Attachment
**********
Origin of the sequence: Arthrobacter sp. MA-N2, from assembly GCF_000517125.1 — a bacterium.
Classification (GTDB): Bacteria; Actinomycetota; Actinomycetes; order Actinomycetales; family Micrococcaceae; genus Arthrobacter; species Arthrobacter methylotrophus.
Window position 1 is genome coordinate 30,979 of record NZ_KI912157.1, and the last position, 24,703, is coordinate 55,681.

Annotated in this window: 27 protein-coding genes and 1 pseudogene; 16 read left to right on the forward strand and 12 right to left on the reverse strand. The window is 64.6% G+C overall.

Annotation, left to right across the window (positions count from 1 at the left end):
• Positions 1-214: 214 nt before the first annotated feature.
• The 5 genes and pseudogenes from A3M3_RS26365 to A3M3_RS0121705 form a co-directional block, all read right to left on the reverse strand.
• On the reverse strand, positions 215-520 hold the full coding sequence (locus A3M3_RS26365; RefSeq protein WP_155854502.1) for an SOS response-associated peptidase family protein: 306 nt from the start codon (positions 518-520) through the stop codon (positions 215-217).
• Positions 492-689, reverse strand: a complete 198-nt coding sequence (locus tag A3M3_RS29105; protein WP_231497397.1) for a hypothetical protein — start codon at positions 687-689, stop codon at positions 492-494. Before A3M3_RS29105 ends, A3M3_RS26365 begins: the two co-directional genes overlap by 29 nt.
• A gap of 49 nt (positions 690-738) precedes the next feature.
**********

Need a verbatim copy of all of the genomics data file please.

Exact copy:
Origin of the sequence: Arthrobacter sp. MA-N2, from assembly GCF_000517125.1 — a bacterium.
Classification (GTDB): Bacteria; Actinomycetota; Actinomycetes; order Actinomycetales; family Micrococcaceae; genus Arthrobacter; species Arthrobacter methylotrophus.
Window position 1 is genome coordinate 30,979 of record NZ_KI912157.1, and the last position, 24,703, is coordinate 55,681.

Annotated in this window: 27 protein-coding genes and 1 pseudogene; 16 read left to right on the forward strand and 12 right to left on the reverse strand. The window is 64.6% G+C overall.

Annotation, left to right across the window (positions count from 1 at the left end):
• Positions 1-214: 214 nt before the first annotated feature.
• The 5 genes and pseudogenes from A3M3_RS26365 to A3M3_RS0121705 form a co-directional block, all read right to left on the reverse strand.
• On the reverse strand, positions 215-520 hold the full coding sequence (locus A3M3_RS26365; RefSeq protein WP_155854502.1) for an SOS response-associated peptidase family protein: 306 nt from the start codon (positions 518-520) through the stop codon (positions 215-217).
• Positions 492-689, reverse strand: a complete 198-nt coding sequence (locus tag A3M3_RS29105; protein WP_231497397.1) for a hypothetical protein — start codon at positions 687-689, stop codon at positions 492-494. Before A3M3_RS29105 ends, A3M3_RS26365 begins: the two co-directional genes overlap by 29 nt.
• A gap of 49 nt (positions 690-738) precedes the next feature.